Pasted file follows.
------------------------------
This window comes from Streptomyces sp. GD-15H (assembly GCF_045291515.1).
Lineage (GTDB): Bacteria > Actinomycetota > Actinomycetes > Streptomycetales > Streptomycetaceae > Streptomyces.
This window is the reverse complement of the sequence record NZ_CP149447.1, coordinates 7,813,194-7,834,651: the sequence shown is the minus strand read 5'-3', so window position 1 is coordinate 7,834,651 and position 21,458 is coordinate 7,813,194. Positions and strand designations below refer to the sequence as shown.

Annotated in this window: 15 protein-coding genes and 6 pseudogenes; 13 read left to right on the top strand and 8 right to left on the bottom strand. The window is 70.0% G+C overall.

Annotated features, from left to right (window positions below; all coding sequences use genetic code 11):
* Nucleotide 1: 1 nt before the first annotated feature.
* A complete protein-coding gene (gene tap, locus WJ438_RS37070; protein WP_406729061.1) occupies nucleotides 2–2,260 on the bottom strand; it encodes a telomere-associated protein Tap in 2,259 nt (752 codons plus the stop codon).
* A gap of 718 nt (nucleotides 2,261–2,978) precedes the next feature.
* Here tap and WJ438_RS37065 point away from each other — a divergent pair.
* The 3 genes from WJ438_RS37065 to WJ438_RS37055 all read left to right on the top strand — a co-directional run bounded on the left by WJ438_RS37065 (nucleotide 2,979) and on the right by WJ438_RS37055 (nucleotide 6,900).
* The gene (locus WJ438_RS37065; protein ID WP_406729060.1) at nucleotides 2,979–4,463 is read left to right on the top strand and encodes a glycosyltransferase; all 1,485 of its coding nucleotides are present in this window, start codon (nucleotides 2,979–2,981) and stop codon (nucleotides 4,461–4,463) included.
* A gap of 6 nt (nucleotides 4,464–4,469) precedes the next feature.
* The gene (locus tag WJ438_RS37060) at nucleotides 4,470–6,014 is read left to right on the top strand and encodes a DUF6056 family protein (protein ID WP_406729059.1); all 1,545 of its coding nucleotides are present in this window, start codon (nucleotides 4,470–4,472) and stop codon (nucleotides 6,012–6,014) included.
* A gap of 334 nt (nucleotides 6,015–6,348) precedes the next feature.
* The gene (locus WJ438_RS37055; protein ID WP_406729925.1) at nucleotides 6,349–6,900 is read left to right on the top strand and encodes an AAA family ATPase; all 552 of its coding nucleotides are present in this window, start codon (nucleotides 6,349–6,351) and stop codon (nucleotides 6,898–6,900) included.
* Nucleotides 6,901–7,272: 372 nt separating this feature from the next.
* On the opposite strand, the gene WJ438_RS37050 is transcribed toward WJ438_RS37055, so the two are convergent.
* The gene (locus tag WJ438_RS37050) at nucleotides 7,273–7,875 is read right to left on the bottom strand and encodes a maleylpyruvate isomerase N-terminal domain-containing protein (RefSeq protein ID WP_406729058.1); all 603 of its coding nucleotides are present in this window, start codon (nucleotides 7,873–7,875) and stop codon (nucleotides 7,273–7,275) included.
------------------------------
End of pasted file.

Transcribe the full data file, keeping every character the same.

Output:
This window comes from Streptomyces sp. GD-15H (assembly GCF_045291515.1).
Lineage (GTDB): Bacteria > Actinomycetota > Actinomycetes > Streptomycetales > Streptomycetaceae > Streptomyces.
This window is the reverse complement of the sequence record NZ_CP149447.1, coordinates 7,813,194-7,834,651: the sequence shown is the minus strand read 5'-3', so window position 1 is coordinate 7,834,651 and position 21,458 is coordinate 7,813,194. Positions and strand designations below refer to the sequence as shown.

Annotated in this window: 15 protein-coding genes and 6 pseudogenes; 13 read left to right on the top strand and 8 right to left on the bottom strand. The window is 70.0% G+C overall.

Annotated features, from left to right (window positions below; all coding sequences use genetic code 11):
* Nucleotide 1: 1 nt before the first annotated feature.
* A complete protein-coding gene (gene tap, locus WJ438_RS37070; protein WP_406729061.1) occupies nucleotides 2–2,260 on the bottom strand; it encodes a telomere-associated protein Tap in 2,259 nt (752 codons plus the stop codon).
* A gap of 718 nt (nucleotides 2,261–2,978) precedes the next feature.
* Here tap and WJ438_RS37065 point away from each other — a divergent pair.
* The 3 genes from WJ438_RS37065 to WJ438_RS37055 all read left to right on the top strand — a co-directional run bounded on the left by WJ438_RS37065 (nucleotide 2,979) and on the right by WJ438_RS37055 (nucleotide 6,900).
* The gene (locus WJ438_RS37065; protein ID WP_406729060.1) at nucleotides 2,979–4,463 is read left to right on the top strand and encodes a glycosyltransferase; all 1,485 of its coding nucleotides are present in this window, start codon (nucleotides 2,979–2,981) and stop codon (nucleotides 4,461–4,463) included.
* A gap of 6 nt (nucleotides 4,464–4,469) precedes the next feature.
* The gene (locus tag WJ438_RS37060) at nucleotides 4,470–6,014 is read left to right on the top strand and encodes a DUF6056 family protein (protein ID WP_406729059.1); all 1,545 of its coding nucleotides are present in this window, start codon (nucleotides 4,470–4,472) and stop codon (nucleotides 6,012–6,014) included.
* A gap of 334 nt (nucleotides 6,015–6,348) precedes the next feature.
* The gene (locus WJ438_RS37055; protein ID WP_406729925.1) at nucleotides 6,349–6,900 is read left to right on the top strand and encodes an AAA family ATPase; all 552 of its coding nucleotides are present in this window, start codon (nucleotides 6,349–6,351) and stop codon (nucleotides 6,898–6,900) included.
* Nucleotides 6,901–7,272: 372 nt separating this feature from the next.
* On the opposite strand, the gene WJ438_RS37050 is transcribed toward WJ438_RS37055, so the two are convergent.
* The gene (locus tag WJ438_RS37050) at nucleotides 7,273–7,875 is read right to left on the bottom strand and encodes a maleylpyruvate isomerase N-terminal domain-containing protein (RefSeq protein ID WP_406729058.1); all 603 of its coding nucleotides are present in this window, start codon (nucleotides 7,873–7,875) and stop codon (nucleotides 7,273–7,275) included.